SEO For A Clients Expensive But Poorly Optimized Site

Dealing with bricks and mortar clients seems to be the way many SEO pro’s are moving these days, but it can have pitfalls of its own. In my experience in dealing with real life local clients, this is particularly true if they already have a pre-built website and you are unable to form a decent working relationship with whoever built the website for them.

You can double your trouble if the website itself is what Is perhaps best described as a “brochure” style with many images and little else.

Offline SEO managing a clients expectationsLet’s get our definitions out of the way first. A “brochure” site is one that is basically a replacement for a printed document, sales booklet or brochure. Back in the days before the Internet the client would have handed out glossy printed booklets to prospective customers. Hi gloss and full of pictures – and probably quite expensive to print. The majority of these types of brochure – along with the websites that have replaced them – tend to be image heavy and often have very little in the way of written content.

A “content” site is, as the name suggests, full of articles, pictures and perhaps videos. It may be one that is added to regularly.

The video below shows two actual clients of mine and the sites that they have built.

Expensive site with poor onsite SEO against a cheap and cheerful user friendly site

The cheap and cheerful WordPress theme site, with a few dozen articles that took barely half a day to put together ranked very easily and very quickly with a minimal need for on-going linking.

But the fancy all singing all dancing “sliders and images” site?

Your Site Looks Great. But In SERPS It Floats Like A Rock

Hmm, honesty like this is not always the best policy.

The very expensive and image heavy custom-built site, which I am told set the client back the best part of £6000 [$9000] and is incredibly hard to rank. This is despite the competition levels being pretty similar in terms of the number of competing sites at a regional level. In short the effort required to even break into the top 50 in Google between the 2 was at a difficulty ratio of about 30-1, and most of that is down to the nature of the sites being promoted.

The common issues I find when promoting a brochure style site seem to be:

  • Many similarly named images
  • Little written content
  • No updates
  • No site-map
  • Poor or none existent use of alt tags
  • Meta data is keyword spammed
  • Large number of un-optimized images causes site to load slowly

All this leads to a poor user experience and a badly optimized onsite SEO effort.

So what content there was was certainly over optimised in terms of keyword spamming. Every product description was six or seven words and contained the main keyword the client wished to rank for, this was often repeated 15 or 20 times on a page was also in the page title, a H1 header and in the meta data for every individual URL.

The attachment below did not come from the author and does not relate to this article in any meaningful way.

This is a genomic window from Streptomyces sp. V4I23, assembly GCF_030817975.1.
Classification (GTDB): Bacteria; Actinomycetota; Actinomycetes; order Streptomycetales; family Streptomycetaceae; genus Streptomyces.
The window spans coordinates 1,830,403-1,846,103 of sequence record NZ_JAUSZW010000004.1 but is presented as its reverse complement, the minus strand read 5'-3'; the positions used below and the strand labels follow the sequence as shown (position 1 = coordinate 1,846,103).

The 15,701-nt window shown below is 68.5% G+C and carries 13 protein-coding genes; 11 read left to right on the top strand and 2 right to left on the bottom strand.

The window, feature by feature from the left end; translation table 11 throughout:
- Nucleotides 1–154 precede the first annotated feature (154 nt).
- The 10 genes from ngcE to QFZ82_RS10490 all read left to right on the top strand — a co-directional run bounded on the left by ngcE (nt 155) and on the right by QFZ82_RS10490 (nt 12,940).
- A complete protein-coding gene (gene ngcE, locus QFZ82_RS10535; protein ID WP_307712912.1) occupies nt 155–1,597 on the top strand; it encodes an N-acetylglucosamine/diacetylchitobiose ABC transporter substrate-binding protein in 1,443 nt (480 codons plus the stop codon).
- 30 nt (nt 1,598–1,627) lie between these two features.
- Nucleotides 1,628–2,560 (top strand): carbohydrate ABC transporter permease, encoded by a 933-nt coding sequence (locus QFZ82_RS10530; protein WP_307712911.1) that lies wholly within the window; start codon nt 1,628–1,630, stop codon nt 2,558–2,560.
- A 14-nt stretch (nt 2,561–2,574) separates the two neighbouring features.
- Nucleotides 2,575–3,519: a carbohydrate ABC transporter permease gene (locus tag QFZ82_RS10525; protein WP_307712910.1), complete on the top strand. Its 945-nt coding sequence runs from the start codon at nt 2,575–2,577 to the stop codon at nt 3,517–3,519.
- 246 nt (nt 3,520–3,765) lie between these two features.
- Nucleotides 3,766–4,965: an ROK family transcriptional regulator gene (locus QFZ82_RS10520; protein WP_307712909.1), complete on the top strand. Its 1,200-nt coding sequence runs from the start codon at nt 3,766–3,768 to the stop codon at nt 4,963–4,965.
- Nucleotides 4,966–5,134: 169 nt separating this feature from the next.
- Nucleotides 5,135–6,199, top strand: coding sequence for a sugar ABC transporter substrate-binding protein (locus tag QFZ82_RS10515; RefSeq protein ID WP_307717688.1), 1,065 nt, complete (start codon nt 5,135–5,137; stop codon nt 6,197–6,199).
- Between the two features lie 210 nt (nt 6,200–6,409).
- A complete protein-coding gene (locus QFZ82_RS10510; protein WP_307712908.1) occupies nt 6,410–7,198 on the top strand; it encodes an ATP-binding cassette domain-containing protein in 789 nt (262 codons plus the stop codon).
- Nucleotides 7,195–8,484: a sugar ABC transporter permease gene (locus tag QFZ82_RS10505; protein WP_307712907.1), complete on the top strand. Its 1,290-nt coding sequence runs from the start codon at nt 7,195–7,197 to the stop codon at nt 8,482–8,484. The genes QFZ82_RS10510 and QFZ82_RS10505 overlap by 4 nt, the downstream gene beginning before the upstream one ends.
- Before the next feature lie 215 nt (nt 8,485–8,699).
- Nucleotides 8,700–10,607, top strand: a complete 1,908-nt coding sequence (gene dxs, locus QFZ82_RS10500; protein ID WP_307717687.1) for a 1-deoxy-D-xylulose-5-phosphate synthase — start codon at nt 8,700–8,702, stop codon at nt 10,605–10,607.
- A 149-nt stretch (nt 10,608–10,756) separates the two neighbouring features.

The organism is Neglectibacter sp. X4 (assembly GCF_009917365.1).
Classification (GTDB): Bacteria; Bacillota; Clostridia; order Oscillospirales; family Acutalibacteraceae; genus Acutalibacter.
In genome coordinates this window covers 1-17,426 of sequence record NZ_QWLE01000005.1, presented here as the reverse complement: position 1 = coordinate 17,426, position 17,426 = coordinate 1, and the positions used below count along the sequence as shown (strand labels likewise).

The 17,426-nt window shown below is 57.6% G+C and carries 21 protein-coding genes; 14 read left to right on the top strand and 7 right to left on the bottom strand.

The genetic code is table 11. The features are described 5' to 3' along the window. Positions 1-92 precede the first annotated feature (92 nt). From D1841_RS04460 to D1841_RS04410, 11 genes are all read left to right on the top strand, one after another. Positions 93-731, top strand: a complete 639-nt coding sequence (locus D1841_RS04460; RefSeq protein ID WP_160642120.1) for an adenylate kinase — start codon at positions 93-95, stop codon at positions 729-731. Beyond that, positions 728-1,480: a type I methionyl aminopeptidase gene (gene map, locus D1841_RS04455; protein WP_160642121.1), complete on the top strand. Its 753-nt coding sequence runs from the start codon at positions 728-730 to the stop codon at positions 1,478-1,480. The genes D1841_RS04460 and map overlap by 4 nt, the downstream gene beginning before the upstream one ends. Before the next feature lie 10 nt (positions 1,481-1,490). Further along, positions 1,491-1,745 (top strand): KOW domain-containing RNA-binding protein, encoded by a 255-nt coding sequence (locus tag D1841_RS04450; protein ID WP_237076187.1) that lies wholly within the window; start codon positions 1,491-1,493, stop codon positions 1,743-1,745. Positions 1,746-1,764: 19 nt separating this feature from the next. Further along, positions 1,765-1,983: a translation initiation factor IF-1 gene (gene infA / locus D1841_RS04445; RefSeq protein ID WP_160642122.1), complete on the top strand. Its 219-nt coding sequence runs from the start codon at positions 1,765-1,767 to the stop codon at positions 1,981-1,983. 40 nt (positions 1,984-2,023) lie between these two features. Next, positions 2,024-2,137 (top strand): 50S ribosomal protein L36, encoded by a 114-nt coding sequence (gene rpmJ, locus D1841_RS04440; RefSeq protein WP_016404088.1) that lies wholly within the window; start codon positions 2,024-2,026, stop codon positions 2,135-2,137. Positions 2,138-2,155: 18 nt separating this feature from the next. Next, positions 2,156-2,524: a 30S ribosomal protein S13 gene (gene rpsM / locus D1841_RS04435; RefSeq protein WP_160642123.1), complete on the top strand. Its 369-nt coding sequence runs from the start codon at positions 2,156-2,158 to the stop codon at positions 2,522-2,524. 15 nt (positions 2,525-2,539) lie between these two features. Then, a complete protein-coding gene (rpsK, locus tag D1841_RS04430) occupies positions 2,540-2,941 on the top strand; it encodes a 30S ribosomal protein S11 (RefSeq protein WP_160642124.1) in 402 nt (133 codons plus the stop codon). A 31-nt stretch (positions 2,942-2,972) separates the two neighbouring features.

Keyword density of close to 20% !!

That’s spam in anyone’s books. An over optimization slap is just around the corner

Compare that with the cheap and cheerful WordPress site. This had:

  • Unique and individual images
  • Content heavy
  • Regular updates
  • Site-map correctly registered with GWMT
  • Correct and varied use of Alt tags
  • Descriptive and none spammy meta data
  • Co-citation links to relevant authority sites

This website cost £200 ($300) and was built in under a day. It was ranking page 1 inside 72 hours and had effectively paid for itself (according to my client) within a week.

So how should you approach a proposition to promote a brochure style site?

Is it even worthwhile starting?

Well, yes, it can be. As long as you and your client know exactly what you are getting yourself in to, and understand the issues involved. Better still if they agree to allow you to make some subtle changes to mitigate the problems you face as an SEO professional before getting started

First things first. It’s important to be realistic. The client is not going to tear down their very expensive website and allow you to put up a WordPress theme in its place.

In this case (in the video) the products really do require all of those images.

There are literally thousands of variations of product being sold, and every one of them needs to be visualised to the potential customer.

OK, let’s cut to the chase, there are five Golden Rules that you should be well aware of before you sign any agreement to promote a site like this. More importantly, you should make the client fully aware of the ramifications for themselves in terms of the length of time it may take to effectively promote the site and the overall cost of SEO.

  1. Be Transparent. Explain clearly that they have a brochure site. The client needs to be under no illusions that the job of promoting a website of this type will be harder based on the lack of written and updated content. Get this out of the way first. Mention that you have some ideas to get around these issues if the client is willing to make a few small changes that will not affect the general look and feel of their expensive website.Be under no illusion. The client needs to understand this. Managing expectations is one of the most important parts of an effective service client relationship. Don’t sound defeatist however, you’re unlikely to be hired in that case.
  2. Clear Up Technical Issues. Without getting too technical explain the importance of the technical issues that can be quite simply resolved. How they would benefit from varied product descriptions, or meta data and an up-to-date site map registered with Google Web-master tools.It may be possible to correct all of these issues without making any changes whatsoever to the look or feel of the website. It will probably require that the original individual or company that built the site be involved.You may be tempted offer to do the work yourself, but if the website is non-standard and has been built bespoke from the client you may get yourself into trouble messing around with somebody else’s code and design. If you are asked to make the changes ensure you have all the necessary skills and of course the details and do not undervalue your time and effort in this regard – such as the FTP login and password. Also, quote a realistic price for making the changes. Although they will not be visible they are absolutely vital to success.